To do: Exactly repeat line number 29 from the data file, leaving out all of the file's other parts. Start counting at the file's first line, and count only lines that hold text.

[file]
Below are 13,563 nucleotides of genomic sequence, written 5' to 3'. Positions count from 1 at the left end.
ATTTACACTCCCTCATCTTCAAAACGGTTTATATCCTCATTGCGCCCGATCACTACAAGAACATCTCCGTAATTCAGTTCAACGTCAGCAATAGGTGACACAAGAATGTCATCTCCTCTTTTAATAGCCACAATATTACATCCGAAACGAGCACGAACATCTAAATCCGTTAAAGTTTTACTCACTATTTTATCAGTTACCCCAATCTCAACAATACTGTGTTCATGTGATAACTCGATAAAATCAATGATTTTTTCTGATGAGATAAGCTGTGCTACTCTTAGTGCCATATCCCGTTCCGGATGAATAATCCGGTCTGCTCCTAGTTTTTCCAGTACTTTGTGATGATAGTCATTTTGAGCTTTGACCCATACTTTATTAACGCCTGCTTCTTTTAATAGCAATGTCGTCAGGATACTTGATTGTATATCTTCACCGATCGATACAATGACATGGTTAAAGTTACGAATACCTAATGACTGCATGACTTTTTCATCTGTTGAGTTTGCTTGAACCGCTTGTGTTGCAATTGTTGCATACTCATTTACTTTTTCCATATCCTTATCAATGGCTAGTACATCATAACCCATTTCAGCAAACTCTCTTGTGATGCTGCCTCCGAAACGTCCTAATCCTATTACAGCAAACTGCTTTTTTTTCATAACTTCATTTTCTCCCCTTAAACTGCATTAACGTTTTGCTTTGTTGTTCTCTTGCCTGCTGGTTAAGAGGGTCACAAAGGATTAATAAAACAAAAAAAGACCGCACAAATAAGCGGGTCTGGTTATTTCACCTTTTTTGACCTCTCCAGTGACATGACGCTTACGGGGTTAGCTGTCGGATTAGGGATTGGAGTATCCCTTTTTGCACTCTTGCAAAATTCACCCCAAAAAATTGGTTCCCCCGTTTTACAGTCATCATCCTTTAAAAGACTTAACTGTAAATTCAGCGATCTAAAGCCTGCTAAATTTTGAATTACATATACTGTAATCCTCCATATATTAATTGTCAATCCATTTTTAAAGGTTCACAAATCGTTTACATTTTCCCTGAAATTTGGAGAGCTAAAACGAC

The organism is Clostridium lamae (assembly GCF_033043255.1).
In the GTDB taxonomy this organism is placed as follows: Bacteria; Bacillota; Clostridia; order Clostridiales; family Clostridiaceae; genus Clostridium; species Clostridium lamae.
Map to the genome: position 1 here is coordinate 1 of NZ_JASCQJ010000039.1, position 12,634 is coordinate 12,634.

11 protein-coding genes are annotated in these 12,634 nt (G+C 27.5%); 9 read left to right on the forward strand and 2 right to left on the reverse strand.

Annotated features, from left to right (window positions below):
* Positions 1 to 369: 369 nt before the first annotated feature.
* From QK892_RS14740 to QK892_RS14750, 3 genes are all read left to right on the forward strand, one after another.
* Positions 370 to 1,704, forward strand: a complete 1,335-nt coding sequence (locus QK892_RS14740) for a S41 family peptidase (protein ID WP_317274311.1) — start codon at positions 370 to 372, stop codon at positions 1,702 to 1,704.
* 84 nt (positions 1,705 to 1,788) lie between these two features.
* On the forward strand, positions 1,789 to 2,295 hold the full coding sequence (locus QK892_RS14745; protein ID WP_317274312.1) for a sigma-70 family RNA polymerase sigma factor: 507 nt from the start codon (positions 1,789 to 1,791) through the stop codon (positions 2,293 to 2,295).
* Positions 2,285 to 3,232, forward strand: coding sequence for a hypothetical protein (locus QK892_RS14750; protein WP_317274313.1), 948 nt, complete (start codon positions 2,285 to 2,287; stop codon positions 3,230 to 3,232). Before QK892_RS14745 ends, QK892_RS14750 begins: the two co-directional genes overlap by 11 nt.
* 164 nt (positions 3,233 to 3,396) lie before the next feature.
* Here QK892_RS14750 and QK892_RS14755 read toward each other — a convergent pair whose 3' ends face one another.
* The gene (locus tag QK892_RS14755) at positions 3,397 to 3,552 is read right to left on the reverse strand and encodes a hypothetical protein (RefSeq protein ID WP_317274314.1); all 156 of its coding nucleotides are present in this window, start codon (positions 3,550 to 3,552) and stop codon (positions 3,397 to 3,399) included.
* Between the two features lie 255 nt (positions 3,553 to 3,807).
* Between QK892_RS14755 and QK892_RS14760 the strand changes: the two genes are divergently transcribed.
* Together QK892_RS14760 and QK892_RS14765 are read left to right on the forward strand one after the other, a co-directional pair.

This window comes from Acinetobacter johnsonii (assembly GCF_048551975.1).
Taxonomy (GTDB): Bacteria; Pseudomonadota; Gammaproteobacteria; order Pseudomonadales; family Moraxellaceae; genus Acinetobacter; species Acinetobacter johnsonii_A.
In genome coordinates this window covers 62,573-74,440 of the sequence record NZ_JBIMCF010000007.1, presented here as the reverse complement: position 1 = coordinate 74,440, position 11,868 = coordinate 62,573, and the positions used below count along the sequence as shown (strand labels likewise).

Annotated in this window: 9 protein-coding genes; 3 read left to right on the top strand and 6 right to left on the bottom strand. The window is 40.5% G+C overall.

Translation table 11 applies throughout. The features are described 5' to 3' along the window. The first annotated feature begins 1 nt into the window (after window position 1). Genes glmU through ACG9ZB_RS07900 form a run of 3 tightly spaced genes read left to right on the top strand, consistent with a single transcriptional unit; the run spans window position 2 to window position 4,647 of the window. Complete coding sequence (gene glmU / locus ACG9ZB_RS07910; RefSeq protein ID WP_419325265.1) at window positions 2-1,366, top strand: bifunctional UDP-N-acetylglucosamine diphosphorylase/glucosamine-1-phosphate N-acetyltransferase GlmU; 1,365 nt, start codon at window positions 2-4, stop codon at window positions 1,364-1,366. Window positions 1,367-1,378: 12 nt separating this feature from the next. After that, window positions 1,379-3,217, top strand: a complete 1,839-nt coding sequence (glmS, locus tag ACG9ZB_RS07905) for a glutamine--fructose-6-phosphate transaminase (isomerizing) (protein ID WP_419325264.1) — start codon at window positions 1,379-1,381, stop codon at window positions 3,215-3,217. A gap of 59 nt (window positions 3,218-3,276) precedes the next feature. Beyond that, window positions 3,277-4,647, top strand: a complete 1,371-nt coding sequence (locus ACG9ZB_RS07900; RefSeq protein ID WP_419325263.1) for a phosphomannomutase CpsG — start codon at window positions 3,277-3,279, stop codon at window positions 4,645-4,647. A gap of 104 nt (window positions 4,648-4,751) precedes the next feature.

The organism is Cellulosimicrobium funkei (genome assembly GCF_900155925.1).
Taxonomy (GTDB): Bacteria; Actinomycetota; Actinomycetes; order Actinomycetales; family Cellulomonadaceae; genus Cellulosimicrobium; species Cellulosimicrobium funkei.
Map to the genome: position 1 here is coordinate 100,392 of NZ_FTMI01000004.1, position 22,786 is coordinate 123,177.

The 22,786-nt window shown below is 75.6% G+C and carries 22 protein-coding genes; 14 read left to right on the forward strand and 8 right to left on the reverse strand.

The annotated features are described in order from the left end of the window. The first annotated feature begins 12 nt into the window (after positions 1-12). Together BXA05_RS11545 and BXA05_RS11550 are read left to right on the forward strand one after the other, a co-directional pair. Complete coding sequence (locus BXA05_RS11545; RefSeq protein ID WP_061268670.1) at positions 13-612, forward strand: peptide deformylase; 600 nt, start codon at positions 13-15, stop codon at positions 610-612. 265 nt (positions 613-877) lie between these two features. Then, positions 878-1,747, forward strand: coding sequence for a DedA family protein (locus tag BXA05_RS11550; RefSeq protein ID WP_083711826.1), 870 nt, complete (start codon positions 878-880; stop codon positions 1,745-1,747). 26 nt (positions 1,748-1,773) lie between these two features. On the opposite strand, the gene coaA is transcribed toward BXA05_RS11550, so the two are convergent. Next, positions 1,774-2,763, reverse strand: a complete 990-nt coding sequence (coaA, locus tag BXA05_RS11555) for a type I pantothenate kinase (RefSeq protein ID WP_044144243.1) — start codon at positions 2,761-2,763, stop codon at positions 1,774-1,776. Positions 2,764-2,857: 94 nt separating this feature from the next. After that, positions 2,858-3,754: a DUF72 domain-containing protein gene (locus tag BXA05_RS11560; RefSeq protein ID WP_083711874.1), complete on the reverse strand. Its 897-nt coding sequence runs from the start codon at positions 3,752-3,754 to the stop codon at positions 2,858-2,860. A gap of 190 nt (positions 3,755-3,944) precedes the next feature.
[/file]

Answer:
The annotated features are described in order from the left end of the window. The first annotated feature begins 12 nt into the window (after positions 1-12). Together BXA05_RS11545 and BXA05_RS11550 are read left to right on the forward strand one after the other, a co-directional pair. Complete coding sequence (locus BXA05_RS11545; RefSeq protein ID WP_061268670.1) at positions 13-612, forward strand: peptide deformylase; 600 nt, start codon at positions 13-15, stop codon at positions 610-612. 265 nt (positions 613-877) lie between these two features. Then, positions 878-1,747, forward strand: coding sequence for a DedA family protein (locus tag BXA05_RS11550; RefSeq protein ID WP_083711826.1), 870 nt, complete (start codon positions 878-880; stop codon positions 1,745-1,747). 26 nt (positions 1,748-1,773) lie between these two features. On the opposite strand, the gene coaA is transcribed toward BXA05_RS11550, so the two are convergent. Next, positions 1,774-2,763, reverse strand: a complete 990-nt coding sequence (coaA, locus tag BXA05_RS11555) for a type I pantothenate kinase (RefSeq protein ID WP_044144243.1) — start codon at positions 2,761-2,763, stop codon at positions 1,774-1,776. Positions 2,764-2,857: 94 nt separating this feature from the next. After that, positions 2,858-3,754: a DUF72 domain-containing protein gene (locus tag BXA05_RS11560; RefSeq protein ID WP_083711874.1), complete on the reverse strand. Its 897-nt coding sequence runs from the start codon at positions 3,752-3,754 to the stop codon at positions 2,858-2,860. A gap of 190 nt (positions 3,755-3,944) precedes the next feature.